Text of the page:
A typical procurement process of security software might look something like the following. You find a vendor that makes a product providing particular security guarantees you need. You negotiate a license for the use of the software and perhaps stipulate that the software needs to be audited by a third-party auditor at your expense.
The auditor creates a nice report asserting the security provided by this particular software matches your requirements. Satisfied, you proceed with the installation and integration of the security product and think you can rest assured that you’re safe.
Don’t be convinced by this auspicious tale.
When software is responsible for enforcing security policies, those policies can be undone by a simple software update.
This is a security policy bypass attack.
An example of a software-enforced security policy can be found in Apple’s iOS, the iPhone operating system.
iOS version 8 and up encrypt flash memory with a key derived from a PIN chosen by the user.
To prevent brute-force attacks against the PIN, iOS can be configured to wipe the device after 10 failed unlock attempts. Users might think they’re safe this way, yet Apple can remove this policy with a software update.
But why would Apple do this?
They probably wouldn’t voluntarily.
Early 2016, a U.S. district court ordered Apple to do exactly this. That is, create new software that removed this brute-force protection and present it as a software update (to an iPhone in evidence).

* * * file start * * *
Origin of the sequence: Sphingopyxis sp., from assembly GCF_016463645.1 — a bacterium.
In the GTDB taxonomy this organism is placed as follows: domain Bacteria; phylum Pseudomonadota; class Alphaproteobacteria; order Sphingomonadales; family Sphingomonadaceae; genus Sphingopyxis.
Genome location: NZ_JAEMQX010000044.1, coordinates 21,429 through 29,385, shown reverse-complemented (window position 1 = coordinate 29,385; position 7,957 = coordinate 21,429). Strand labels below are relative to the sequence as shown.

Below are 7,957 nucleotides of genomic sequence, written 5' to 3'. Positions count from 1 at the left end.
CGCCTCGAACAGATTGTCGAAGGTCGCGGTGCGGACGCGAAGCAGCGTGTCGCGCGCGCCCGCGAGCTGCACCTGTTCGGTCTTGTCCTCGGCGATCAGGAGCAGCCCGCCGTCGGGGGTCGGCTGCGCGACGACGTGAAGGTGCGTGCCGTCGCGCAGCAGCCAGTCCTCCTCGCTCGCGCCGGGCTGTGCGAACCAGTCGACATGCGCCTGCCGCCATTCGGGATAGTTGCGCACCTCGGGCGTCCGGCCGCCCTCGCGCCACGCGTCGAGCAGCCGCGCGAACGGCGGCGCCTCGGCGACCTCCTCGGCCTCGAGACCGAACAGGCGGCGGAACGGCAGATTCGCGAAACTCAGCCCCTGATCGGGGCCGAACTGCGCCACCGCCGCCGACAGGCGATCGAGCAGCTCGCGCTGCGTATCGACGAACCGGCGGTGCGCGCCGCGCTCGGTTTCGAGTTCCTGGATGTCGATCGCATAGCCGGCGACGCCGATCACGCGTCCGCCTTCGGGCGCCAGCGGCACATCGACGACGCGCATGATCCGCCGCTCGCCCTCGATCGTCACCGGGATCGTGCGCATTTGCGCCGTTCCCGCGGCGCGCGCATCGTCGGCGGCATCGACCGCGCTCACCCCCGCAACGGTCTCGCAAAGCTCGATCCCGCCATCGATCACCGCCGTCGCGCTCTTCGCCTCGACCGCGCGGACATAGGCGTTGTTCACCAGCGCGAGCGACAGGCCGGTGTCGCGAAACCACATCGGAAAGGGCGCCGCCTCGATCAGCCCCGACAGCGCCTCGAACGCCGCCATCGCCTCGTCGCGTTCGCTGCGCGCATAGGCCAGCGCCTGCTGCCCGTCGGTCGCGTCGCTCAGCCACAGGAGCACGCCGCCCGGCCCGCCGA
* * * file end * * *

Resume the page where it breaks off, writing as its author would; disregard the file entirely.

Apple didn’t want to do this, and their CEO even wrote an open letter discussing why they thought this was a bad idea. Ultimately, the U.S. government found another way in and no longer needed Apple to do this.
Nevertheless, the fact remains that Apple could have weakened its iPhone security architecture with a simple software update.
Software-as-a-Service users are even more vulnerable to security policy bypass attacks.
As a SaaS user you have little to no visibility into the actual software version on the server side, let alone the actual software.
Fortanix leverages remote attestation and cryptographic sealing mechanisms to prevent this. Remote attestation is the ability to prove to others what software you’re running. Sealing is the ability to encrypt data that can only later be decrypted by the exact same software running on the exact same hardware.
Remote attestation and sealing ensure that once private data has been entrusted to a particular hardware/software combination, it remains secure. A future software update will not be able to weaken the promise of security, even in the cloud.
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